Interview in Kiev by Sébastien Lecordier and Benjamin Bibas
3. MIKHAILO GLUBOKYI (IZOLYATSIA),
The story of Mikhailo Glubokyi merges with that of the Izolyatsia art centre: due to the conflict in eastern Ukraine, both moved from Donetsk to Kyiv.
On his Facebook page, Mikhailo Glubokyi presents his job with humour: technical information guru for the Izolyatsia Foundation, a platform dedicated to cultural initiatives. Mikhailo is a graduate of the Technical University of Donetsk in the Donbass region (in south-eastern Ukraine). He holds numerous positions within the foundation: coordinator, programmer, communication director. Izolyatsia has twenty-eight employees distributed between the platform and the Izone, a space spread over two floors dedicated to co-working and lab. The organization is flexible, light, with horizontal functioning and few hierarchical relationships. The energy of the place comes from the important interaction that exists between the internal and external members of the organization, such as artists in residence or local artists.
Mikhailo Glubokyi, 30, was born in south-eastern Ukraine, near Donetsk. It is when finishing his studies in Warsaw that he discovers the vitality of cultural centres and contemporary art. Back in Donetsk in 2011, he goes to the only place in the city where artistic, cultural, and citizen involvements mingle: Izolyatsia. Created a year ago by Luba Michailova, Izolyatsia is a non-profit, non-governmental organization. Luba Michailova’s father made a fortune in steel. It was with his legacy that she decided to create an art centre in the disused family factory. Very quickly, it joins the Trans Europe Halles network, which brings together 70 members in 28 countries, including Mains d’oeuvres in Saint-Ouen (suburb of Paris). In 2014 the centre is forced into exile and moved manu militari by pro-Russian separatists (to see what the pro-Russian paramilitary authorities of Donetsk thought in 2014 of Izolyatsia, see this video).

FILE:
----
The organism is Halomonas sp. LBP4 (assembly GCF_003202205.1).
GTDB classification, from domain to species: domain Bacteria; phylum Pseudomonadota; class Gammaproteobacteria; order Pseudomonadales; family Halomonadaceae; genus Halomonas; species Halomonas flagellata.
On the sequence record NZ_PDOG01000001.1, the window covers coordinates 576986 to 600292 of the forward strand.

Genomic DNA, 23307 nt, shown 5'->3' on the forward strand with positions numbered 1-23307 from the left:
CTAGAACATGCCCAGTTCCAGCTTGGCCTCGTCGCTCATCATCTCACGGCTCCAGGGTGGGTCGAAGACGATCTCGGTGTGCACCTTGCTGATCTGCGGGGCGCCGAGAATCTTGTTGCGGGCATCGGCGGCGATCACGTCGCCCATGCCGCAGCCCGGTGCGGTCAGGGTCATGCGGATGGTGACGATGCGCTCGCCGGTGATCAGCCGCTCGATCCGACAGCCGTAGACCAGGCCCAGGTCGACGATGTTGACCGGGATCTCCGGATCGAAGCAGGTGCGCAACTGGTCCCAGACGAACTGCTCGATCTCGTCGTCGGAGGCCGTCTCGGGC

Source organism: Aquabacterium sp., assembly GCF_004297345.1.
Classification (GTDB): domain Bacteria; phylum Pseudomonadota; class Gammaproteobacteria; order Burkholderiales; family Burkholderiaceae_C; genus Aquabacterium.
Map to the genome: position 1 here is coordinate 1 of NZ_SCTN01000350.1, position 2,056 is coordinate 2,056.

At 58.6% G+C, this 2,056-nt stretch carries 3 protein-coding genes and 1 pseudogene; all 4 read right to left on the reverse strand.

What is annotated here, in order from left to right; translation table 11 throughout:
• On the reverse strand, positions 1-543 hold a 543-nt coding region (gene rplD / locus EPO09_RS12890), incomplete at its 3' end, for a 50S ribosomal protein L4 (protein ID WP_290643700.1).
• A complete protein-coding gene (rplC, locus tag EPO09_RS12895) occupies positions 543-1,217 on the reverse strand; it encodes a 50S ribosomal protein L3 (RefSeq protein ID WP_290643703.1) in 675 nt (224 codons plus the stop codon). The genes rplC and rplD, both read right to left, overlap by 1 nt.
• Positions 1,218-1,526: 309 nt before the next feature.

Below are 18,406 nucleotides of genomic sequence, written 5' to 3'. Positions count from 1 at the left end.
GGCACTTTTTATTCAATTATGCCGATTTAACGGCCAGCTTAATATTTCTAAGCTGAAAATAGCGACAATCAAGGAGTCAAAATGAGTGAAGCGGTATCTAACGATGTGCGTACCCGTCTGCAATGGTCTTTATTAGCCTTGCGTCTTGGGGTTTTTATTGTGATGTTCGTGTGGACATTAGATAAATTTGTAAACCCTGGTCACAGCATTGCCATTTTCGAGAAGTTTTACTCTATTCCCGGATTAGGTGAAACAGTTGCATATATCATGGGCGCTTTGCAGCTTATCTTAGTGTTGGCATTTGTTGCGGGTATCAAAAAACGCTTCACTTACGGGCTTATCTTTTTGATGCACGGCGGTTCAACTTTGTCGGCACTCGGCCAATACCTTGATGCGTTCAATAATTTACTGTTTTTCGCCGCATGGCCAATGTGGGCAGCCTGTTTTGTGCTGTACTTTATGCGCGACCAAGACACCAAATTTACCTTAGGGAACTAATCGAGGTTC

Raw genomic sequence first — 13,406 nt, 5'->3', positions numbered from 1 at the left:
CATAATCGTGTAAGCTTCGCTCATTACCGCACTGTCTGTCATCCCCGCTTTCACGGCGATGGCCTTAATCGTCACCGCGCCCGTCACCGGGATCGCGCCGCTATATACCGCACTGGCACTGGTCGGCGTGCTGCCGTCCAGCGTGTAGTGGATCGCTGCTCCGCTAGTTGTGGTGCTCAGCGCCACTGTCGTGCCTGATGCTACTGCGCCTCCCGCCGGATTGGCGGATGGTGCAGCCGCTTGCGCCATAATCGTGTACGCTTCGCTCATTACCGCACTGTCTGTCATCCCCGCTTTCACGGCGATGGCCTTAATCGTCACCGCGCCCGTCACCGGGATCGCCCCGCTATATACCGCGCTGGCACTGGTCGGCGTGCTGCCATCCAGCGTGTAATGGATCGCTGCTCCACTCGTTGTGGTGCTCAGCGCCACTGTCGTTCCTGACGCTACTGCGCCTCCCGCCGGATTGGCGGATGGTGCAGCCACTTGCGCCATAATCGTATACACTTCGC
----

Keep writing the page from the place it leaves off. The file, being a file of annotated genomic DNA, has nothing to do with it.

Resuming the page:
« Our main mission is
to preserve our industrial heritage by linking it
with the new digital, technological culture”
It is on the banks of the Dnieper in Kyiv that Izolyatsia lands. Reminiscence of Donetsk, the art centre also occupies a former factory, a shipyard this time. The industrial dimension was included in the specifications. Izolyatsia means « isolation ». At the time it was the type of material that was produced by the Donetsk factory. The industry of yesterday has become the heritage of today.
Inside this huge cube with greyish bricks three multifunctional floors, where any type of event is welcome: festivals, exhibitions, concerts, conferences, readings, workshops. The important thing is to create synergies between different actors, whether local, national or international.